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Susan Williams Greene


Unknown Newspaper - WCHS files

Mrs. Susan W. Greene

Memorial read at meeting of Newport W.C.T. U. June 9, 1903 [Women's Christian Temperance Union]


Susan Williams Greene, wife of William H. Greene was born in Marietta, Ohio, March 22, 1822; died in Pueblo, Colorado, May 25, 1903, in her eighty-second year.


At the beginning of the nineteenth century an octogenarian lived under about the same conditions that existed in his youth. In domestic life, in manufacture, in methods of travel and communication, there were in use the same primitive means that had existed a thousand years before, and time gave practice and experience along the line of his early training; but one rounding out his four score years at the close of the nineteenth century is often reminded that "the older order change, yielding place to new."


The greatest changes of any period in the world's history have occurred within his recollection. He has seen a very large proportion of all the progress in civilization made by the race. Those acquainted with Mrs. Greene know well her life spanned this great chasm of change. Fulton's steamboat had made its trial trip up the Hudson only a few years before her birth. There were no ocean steamships, no railroads, no telegraph, no friction matches. Ohio was then in the backwoods district of the United States, and its citizens endured much of hardship and privation. Her early educational advances were diligently improved by Mrs. Greene, and she became a teacher in early womanhood. Her "education was never finished” and she continued a student throughout her long life. After her marriage in 1848, her home was in Newport six years. In 1854, with her three children, she accompanied her invalid husband, in his quest for health to Iowa, the then "far west," making the journey by slow stages in a private conveyance. Years after, she crossed the same prairies and on to the Rockies in an elegant railway carriage, with every modern convenience and comfort at her service. After her husband's death, in 1856, she returned to Marietta with a courageous purpose to give her children the best advantages of education and culture with in her power. In 1865, broken health compelled her to resign the position she had filled fro eight years as a teacher in the Marietta public schools, and from that time her children assumed her support. The death of her youngest son, Will B. in 1885 was a sorrow whose shadow was never entirely lifted from her heart.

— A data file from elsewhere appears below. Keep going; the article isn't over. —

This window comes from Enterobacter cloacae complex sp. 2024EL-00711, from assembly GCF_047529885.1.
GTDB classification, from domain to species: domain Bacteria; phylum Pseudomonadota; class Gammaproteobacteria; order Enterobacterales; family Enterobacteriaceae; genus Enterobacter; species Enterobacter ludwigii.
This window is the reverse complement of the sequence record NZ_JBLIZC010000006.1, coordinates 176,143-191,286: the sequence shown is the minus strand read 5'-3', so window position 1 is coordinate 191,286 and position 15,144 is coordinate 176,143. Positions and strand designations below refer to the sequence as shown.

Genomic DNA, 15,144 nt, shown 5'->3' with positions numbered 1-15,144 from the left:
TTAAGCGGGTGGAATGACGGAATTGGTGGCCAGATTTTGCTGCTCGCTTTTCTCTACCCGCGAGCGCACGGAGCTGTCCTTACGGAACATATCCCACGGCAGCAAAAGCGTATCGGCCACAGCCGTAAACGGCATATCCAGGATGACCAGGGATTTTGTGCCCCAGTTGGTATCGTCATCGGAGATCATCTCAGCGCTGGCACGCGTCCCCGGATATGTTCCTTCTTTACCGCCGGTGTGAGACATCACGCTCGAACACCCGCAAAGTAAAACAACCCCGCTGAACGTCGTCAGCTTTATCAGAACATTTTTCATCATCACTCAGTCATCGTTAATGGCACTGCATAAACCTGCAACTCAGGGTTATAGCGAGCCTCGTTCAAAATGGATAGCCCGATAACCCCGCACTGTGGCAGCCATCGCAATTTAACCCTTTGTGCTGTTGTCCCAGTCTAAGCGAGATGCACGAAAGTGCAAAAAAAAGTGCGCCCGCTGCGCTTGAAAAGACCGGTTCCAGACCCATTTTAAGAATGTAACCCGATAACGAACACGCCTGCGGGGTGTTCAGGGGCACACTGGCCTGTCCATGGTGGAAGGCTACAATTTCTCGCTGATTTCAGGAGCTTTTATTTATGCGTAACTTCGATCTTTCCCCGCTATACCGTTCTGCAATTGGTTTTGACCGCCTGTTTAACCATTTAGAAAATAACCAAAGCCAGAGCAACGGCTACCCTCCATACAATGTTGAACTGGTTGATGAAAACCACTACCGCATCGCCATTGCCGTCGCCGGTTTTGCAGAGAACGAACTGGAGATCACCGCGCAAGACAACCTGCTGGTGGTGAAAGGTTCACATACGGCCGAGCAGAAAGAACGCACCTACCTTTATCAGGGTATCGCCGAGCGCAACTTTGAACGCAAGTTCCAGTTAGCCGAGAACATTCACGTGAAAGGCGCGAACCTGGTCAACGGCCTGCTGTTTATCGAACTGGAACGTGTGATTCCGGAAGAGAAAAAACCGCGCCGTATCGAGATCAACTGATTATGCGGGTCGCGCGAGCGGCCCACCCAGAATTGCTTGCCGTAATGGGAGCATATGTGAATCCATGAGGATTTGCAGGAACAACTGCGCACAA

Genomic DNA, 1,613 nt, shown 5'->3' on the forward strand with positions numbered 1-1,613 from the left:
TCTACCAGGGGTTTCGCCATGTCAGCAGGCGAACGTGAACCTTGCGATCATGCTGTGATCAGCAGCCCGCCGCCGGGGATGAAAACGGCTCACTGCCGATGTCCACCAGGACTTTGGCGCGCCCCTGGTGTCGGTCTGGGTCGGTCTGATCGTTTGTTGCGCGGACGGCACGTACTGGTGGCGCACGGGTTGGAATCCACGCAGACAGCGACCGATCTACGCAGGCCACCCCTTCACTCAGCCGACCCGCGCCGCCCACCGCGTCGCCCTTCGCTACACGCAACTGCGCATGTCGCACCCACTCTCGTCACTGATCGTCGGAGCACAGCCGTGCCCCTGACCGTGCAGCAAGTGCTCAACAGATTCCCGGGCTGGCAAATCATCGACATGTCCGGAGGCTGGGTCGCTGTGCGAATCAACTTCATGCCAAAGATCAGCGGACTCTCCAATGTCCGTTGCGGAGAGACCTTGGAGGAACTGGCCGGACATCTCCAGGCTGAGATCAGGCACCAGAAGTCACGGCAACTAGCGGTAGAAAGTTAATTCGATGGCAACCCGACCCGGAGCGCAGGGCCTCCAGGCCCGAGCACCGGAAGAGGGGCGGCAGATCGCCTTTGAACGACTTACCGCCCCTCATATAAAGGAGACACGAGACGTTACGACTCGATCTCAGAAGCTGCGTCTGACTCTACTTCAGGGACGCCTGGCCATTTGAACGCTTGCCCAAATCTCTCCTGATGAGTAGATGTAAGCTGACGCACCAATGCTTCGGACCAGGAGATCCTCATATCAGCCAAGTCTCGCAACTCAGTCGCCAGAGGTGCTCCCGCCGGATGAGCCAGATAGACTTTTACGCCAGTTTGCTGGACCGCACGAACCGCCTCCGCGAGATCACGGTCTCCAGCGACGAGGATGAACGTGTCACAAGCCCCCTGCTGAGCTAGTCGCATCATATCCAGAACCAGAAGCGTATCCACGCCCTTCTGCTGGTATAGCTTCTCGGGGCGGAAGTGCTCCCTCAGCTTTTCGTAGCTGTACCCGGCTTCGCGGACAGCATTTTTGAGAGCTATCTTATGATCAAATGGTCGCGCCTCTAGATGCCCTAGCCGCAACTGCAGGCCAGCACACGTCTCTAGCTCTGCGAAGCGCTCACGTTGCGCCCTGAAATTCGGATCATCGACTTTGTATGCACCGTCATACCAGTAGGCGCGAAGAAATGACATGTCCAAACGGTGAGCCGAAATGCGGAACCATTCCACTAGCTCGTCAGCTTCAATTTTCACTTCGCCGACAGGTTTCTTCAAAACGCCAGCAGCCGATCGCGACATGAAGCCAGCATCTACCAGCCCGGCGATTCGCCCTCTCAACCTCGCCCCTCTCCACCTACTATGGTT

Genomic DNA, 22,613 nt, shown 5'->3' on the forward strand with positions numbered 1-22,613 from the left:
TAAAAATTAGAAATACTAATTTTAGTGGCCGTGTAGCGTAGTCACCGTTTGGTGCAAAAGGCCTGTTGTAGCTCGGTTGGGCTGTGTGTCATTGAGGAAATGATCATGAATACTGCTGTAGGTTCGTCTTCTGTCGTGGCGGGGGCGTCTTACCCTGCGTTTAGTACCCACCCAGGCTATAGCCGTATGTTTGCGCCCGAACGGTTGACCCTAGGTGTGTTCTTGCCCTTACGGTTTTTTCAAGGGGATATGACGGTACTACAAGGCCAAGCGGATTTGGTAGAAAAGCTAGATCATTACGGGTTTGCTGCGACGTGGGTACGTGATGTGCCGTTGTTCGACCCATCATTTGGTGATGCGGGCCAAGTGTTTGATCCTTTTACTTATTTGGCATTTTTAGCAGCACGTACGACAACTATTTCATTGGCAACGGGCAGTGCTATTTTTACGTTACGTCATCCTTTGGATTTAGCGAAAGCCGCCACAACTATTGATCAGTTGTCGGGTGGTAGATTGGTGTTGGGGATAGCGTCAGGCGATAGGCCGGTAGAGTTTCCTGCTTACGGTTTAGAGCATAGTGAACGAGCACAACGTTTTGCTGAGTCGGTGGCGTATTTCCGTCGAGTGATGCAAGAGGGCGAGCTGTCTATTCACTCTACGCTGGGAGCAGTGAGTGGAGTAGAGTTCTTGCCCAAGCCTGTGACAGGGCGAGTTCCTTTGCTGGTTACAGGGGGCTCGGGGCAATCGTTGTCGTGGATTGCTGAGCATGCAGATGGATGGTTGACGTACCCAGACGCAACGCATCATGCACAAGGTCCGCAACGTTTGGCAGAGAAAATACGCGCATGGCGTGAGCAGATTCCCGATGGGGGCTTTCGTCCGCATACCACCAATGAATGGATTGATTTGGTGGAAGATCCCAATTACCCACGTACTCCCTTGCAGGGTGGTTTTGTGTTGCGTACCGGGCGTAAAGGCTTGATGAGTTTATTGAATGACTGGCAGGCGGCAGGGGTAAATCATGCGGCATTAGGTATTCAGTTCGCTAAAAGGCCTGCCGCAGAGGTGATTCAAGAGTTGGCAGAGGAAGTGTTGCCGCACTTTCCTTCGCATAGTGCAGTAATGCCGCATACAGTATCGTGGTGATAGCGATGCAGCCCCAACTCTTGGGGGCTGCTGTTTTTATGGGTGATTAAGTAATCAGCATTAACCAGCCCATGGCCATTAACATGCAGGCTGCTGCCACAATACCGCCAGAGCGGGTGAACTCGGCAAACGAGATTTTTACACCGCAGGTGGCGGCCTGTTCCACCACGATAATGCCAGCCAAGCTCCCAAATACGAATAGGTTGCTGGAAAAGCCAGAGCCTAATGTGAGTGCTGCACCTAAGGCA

Order and system were marked traits of character. She could not do anything in a careless, superficial manner, and always had a plan of work. She had good, executive ability, and her clear foresight, decision, energy, industry and economy, all united in that rare gift, good management, in which she had few equals.


While she was in harmony with the spirit of the new generation, she cherished early associations. For this reason she kept her church membership with the Marietta Baptist church - her church home for more than fifty years - although her residence was in Colorado the last twelve years of her life. Because of told associations and kindred ties, she had her membership in the Women's Christian Temperance Union, at Newport. She was one of the little band of crusaders who inaugurated the greatest reform movement of Modern times, and her death severs the last link connecting our union with he crusade. Missionary work and all forms of applied Christianity received her hearty support.


She was always able to help someone. Her gifts were the truest index of genuine interest, because they so often involved the personal effort and time of the donor. Sometimes it was an invitation to an out-of-town friend to attend a lecture or a meeting of unusual interest, or a birthday, or a Christmas letter to a shut-in. Frequently it was the passing around of a new book or late periodicals to those unable to buy them.


To have so well fitted herself for positions of usefulness from the meager advantage of pioneer life, to have been an inspiration and an aid to others in an like holy ambition, to have trained her children for positions of trust and honor,, to have devoted her energies an time to "things worth while" both for time and eternity are such achievements as come only of high conceptions of life. "Her own works praise her."